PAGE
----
News Corp may hide sites from search engines after paywall is erected

LONDON - Rupert Murdoch has said that once News Corp starts charging for access to its online newspapers, it will block search engines such as Google from adding its content to their search results.

Murdoch made the comments in an interview given to Sky News Australia, which is partly owned by News Corporation, which also owns The Sun, The Times and the Wall Street Journal.

The interviewer asked Murdoch if he viewed Google as stealing content, why the company didn't simply block access to the search engine. Murdoch replied: "I think we will. But that's when we start charging."

Earlier he had questioned the value of visitors to websites delivered by search engines, saying that they did not become loyal readers by clicking on one of their headlines in a news headline aggregator.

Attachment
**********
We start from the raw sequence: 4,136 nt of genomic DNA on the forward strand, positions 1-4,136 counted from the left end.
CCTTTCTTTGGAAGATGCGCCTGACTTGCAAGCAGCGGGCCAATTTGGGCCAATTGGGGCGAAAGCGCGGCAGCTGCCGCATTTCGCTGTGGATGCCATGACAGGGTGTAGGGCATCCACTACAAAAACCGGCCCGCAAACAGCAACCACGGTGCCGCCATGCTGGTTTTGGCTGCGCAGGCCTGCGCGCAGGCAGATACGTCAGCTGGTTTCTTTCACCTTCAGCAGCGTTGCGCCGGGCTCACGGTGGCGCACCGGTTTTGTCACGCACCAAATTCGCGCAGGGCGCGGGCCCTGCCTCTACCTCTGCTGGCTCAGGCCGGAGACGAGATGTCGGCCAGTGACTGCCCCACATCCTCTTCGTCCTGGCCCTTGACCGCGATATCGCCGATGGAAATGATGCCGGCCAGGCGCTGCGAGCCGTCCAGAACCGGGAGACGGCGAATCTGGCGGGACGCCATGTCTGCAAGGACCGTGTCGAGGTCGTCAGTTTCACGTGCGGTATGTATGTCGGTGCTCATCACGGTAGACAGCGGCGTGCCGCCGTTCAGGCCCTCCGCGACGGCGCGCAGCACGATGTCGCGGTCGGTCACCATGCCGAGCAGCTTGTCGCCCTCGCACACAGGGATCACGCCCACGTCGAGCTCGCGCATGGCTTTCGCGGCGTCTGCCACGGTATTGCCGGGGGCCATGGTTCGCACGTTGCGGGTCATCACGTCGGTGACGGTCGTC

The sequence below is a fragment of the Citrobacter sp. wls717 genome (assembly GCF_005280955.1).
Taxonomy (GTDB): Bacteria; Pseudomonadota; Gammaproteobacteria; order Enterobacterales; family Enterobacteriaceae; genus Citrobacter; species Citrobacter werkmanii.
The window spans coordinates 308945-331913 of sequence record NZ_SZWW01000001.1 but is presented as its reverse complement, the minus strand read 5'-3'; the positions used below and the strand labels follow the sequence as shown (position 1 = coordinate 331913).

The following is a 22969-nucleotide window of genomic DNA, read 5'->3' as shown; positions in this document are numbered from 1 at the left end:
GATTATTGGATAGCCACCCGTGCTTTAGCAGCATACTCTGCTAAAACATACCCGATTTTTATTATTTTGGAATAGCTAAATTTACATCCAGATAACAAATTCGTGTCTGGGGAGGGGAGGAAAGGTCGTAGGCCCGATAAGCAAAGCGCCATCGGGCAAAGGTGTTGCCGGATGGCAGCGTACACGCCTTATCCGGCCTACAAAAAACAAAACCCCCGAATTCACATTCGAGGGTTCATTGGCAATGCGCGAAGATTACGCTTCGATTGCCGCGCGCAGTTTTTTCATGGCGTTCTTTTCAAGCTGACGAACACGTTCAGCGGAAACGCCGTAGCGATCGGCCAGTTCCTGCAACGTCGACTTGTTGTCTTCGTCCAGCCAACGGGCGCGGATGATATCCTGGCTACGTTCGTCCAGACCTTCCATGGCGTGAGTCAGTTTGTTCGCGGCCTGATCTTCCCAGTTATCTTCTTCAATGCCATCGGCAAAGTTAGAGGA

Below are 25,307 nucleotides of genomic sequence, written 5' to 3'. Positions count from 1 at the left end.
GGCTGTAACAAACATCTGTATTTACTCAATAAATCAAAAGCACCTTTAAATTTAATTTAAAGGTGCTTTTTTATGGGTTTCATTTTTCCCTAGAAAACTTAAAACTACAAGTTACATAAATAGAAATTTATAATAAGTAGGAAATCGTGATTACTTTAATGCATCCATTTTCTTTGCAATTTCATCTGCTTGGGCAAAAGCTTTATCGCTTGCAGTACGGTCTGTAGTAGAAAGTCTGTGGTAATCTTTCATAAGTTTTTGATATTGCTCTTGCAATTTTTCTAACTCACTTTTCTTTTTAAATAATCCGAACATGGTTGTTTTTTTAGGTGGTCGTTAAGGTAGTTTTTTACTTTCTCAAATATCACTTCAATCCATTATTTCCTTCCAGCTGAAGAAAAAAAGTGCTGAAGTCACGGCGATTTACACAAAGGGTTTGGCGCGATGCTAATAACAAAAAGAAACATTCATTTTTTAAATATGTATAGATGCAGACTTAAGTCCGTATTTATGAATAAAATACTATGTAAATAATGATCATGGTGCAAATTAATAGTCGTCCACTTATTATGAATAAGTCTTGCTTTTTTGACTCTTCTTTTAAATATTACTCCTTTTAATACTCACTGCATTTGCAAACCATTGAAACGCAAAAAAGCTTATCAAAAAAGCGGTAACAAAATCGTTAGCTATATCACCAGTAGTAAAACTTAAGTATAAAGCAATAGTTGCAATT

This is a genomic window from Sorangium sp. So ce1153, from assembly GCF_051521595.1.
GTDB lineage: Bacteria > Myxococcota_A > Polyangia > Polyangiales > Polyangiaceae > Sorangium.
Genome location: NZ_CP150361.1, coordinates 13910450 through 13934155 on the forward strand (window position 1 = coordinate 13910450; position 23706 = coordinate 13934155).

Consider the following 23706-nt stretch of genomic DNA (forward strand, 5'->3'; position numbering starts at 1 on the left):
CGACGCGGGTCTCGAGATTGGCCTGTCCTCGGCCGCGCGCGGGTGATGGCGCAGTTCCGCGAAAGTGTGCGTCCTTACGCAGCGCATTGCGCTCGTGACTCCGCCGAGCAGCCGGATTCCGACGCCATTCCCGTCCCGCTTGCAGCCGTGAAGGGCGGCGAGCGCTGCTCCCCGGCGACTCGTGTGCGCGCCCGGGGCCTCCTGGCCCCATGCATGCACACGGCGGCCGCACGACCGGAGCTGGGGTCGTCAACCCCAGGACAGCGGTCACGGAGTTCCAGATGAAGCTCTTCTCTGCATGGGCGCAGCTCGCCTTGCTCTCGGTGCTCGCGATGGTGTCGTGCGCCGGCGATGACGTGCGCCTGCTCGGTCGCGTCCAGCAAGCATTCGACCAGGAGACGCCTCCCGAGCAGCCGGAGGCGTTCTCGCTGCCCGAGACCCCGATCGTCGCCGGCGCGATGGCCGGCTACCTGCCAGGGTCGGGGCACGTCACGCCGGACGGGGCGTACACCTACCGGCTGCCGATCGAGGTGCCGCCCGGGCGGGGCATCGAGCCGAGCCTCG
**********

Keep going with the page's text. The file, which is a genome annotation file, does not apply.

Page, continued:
He said: "There's not enough ad revenue in the world to make all the websites profitable. We'd rather have fewer people coming to our websites but paying."

Many argue that Murdoch's determination to make people pay for content will simply mean that people will look elsewhere for news, but he hinted in the interview that News Corp could challenge the doctrine of fair use, which allows copyrighted material to be reproduced without permission under certain circumstances, saying it "could be challenged in the courts".

Last week Murdoch said that there would likely be a delay in News Corp switching over to the paid-for model.

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